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Brian Cox's "Championship Season"

Date: Feb 18, 2011


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Brian Cox hates sports.

“I’m completely antithetical to them,” says the burly Scottish actor, who has assembled a rogues’ gallery of memorable men on stage, film, and television. “I see that they’re pivotal to a culture, but I’ve never understood that whole macho, sublimated-warrior thing.”

Cox’s resume has more than its share of warriors on it, both ancient (an acclaimed Titus Andronicus for the Royal Shakespeare Company, Agamemnon in the film Troy and modern-day (villainous military men in X2 and the Bourne films, to say nothing of an Emmy-winning turn as Herman Göring ). Now the 64-year-old, last seen on Broadway in Tom Stoppard’s Rock and Roll in 2007, is lacing up to show just how cutthroat the sublimated version can be.

In the new revival of That Championship Season, the Pulitzer Prize-winning 1972 play by Jason Miller, Cox plays a retired high school basketball coach in small-town Pennsylvania who clings to the belief that he can buoy the spirits of a fractious quartet of middle-aged men twenty years after coaching them to greatness.

Director Gregory Mosher has assembled a group of familiar faces as the coach’s former pupils: longtime TV stars Kiefer Sutherland and Chris Noth, plus film actor Jason Patric (who is also Miller’s son) and stand-up comedian Jim Gaffigan. But Cox says he came first: “Greg was keen to get the Coach cast before anyone else.”

Once the other roles had been cast (Liev Schreiber was rumored for Gaffigan’s role at one point), Mosher brought in the former Knick great Bill Bradley to talk about the camaraderie that comes with being part of a team. The significance of his basketball days fascinated Cox. “I mean, here’s a guy who was a Rhodes scholar, who was in the Senate, who ran for president,” he says. “And he says his greatest moments were as an athlete. That was remarkable to me.” Bradley also told the cast about an old high school teammate whose entire life was clouded by a single dropped pass.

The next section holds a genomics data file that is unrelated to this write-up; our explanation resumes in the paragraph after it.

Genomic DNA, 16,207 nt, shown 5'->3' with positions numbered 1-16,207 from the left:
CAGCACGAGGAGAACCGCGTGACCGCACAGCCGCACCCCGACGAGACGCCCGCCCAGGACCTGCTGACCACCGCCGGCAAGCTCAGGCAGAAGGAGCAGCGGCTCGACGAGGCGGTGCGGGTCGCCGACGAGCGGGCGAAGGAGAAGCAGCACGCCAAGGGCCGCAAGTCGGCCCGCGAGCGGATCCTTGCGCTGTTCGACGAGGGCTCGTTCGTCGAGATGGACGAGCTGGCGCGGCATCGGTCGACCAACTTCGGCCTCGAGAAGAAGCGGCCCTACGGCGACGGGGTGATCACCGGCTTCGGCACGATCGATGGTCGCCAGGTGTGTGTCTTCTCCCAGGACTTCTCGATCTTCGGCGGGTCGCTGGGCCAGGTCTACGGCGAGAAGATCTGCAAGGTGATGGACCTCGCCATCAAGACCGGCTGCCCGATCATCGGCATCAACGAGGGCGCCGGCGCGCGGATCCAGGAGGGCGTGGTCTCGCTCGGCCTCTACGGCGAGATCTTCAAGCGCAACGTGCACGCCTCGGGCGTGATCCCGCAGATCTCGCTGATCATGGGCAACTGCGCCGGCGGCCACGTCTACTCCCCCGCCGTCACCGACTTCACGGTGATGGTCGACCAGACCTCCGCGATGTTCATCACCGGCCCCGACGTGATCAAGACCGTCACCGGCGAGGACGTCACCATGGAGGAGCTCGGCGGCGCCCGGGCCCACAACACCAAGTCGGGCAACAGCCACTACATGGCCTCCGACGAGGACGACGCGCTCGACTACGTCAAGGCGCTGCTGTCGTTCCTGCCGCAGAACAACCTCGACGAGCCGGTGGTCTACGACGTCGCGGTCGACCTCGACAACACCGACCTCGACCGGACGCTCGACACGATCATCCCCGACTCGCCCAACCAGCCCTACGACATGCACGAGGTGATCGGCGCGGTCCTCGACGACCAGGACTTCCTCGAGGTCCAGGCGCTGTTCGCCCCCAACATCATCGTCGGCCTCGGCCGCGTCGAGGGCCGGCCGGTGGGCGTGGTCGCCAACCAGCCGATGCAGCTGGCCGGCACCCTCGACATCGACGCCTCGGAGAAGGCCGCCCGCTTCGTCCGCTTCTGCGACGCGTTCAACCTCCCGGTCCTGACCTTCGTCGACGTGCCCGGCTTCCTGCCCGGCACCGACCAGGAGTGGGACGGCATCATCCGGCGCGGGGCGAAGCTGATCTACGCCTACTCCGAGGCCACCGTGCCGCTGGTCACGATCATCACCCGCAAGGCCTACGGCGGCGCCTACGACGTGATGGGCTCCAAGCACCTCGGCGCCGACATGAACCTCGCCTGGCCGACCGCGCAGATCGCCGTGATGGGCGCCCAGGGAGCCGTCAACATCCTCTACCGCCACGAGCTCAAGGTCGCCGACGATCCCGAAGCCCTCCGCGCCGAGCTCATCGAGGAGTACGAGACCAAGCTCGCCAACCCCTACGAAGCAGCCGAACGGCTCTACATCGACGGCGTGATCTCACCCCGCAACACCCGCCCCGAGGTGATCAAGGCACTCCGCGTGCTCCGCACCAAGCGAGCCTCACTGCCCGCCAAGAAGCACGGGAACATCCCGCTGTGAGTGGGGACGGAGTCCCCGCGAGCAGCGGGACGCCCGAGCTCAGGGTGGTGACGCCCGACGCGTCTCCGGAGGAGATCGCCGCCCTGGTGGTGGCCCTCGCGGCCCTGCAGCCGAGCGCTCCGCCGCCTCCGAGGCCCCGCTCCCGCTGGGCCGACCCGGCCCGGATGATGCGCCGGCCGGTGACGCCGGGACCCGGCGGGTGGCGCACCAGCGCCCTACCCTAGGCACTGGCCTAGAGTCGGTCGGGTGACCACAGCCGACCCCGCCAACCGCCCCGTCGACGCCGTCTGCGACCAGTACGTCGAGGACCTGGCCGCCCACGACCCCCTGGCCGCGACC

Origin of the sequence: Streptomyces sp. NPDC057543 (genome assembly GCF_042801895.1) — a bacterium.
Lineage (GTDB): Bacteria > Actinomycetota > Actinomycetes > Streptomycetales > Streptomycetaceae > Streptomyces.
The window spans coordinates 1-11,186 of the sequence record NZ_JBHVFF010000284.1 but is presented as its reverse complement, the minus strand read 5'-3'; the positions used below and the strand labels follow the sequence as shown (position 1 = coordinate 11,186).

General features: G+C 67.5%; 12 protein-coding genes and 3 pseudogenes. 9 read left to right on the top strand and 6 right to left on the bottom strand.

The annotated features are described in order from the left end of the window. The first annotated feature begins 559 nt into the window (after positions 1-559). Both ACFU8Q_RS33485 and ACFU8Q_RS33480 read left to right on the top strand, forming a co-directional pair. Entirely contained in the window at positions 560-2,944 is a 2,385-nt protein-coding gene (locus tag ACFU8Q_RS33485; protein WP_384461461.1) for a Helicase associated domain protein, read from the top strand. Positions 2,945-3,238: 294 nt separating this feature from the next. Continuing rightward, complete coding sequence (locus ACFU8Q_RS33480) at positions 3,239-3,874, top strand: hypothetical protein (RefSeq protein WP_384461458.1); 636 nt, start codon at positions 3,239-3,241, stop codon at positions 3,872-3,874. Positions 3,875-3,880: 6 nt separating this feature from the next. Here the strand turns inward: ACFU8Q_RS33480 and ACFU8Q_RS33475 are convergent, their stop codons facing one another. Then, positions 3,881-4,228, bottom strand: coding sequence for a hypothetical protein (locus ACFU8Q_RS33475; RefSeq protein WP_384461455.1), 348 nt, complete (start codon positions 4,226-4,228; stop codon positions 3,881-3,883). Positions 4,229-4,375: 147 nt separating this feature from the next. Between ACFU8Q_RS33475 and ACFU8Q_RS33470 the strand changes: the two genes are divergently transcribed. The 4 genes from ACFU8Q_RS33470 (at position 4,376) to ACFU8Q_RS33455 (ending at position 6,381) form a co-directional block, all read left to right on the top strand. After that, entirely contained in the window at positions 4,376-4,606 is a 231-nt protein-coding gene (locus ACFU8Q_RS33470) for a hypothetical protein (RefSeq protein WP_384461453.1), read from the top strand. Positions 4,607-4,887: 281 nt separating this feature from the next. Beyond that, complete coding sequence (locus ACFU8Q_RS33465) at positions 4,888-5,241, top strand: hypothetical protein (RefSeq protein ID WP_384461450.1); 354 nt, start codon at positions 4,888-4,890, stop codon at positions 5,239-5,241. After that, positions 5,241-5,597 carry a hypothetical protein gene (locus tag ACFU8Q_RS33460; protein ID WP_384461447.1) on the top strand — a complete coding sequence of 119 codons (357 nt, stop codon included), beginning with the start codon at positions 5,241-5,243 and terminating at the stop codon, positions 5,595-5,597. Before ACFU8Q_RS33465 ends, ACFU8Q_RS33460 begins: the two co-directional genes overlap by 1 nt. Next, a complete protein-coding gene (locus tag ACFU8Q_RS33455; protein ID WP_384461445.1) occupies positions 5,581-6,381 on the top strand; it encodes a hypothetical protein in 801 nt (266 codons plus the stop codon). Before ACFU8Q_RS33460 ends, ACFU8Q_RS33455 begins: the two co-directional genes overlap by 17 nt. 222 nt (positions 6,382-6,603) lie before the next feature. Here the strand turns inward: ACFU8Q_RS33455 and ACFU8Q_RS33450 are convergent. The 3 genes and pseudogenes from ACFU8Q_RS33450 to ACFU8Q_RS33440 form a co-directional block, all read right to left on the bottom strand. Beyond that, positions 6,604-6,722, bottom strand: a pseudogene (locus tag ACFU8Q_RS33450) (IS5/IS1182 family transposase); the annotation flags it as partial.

That sense of school-age notoriety as a double-edged sword hangs with devastating force over each character in That Championship Season. Not even the Coach, who convenes  reunions every year and constantly rallies his “boys” in an attempt to counteract their resentments and regrets, is immune from the corrosive effects of nostalgia. “This play is very much about the loss of innocence,” says Cox, who believes it stands along Death of a Salesman and Who’s Afraid of Virginia Woolf? as one of the great American works. 

It was one of the first plays to transfer from the Public Theatre to Broadway, where it joined such works as Hair and David Rabe’s Sticks and Bones. As with those shows, the Vietnam War looms as a specter, albeit more tangentially in the case of Miller’s play. The Coach tells his former pupils that “there is no such thing as second place,” a statement that takes on sobering resonance in the context of Vietnam, a war that America was on the verge of losing.

Another haunting presence is that of Jason Miller, who in the space of about a year achieved enormous notoriety for this play as well as for his performance as Father Damien Karras in The Exorcist. He soon returned to Scranton, Pennsylvania, where, by many accounts, alcohol played a large role in his death at the age of 62. “The terrible thing about the play,” Cox says, “is its prophetic nature as far as Jason’s life.” Cox finds great import in an exchange where Tom Daley (Patric), an alcoholic drifter, begins a slurred “Bless me Father for I …” The Coach interrupts him to say, “… Need to lose.” Almost 40 years after those lines were written, Cox says, “That’s the tragedy of the play and of the playwright as well.”

In the past, Cox has spoken with some degree of scorn about the theatre world, but time in America---he now lives in New York with his wife and two school-age sons---has softened him a bit on this score. “I’ve always had a love-hate relationship with the theatre because it’s such a feudal institution. It makes you good, and I grew up [in London] in a theatre culture, but it used to irritate me because it’s so hierarchical.

“That’s why I really like doing theatre in New York,” he continues. “People here come because they really want to come to the theatre.” 


Eric Grode, the author of the recently released “Hair: The Story of the Show That Defined a Generation” (Running Press), was theatre critic at the New York Sun from 2005 to 2008.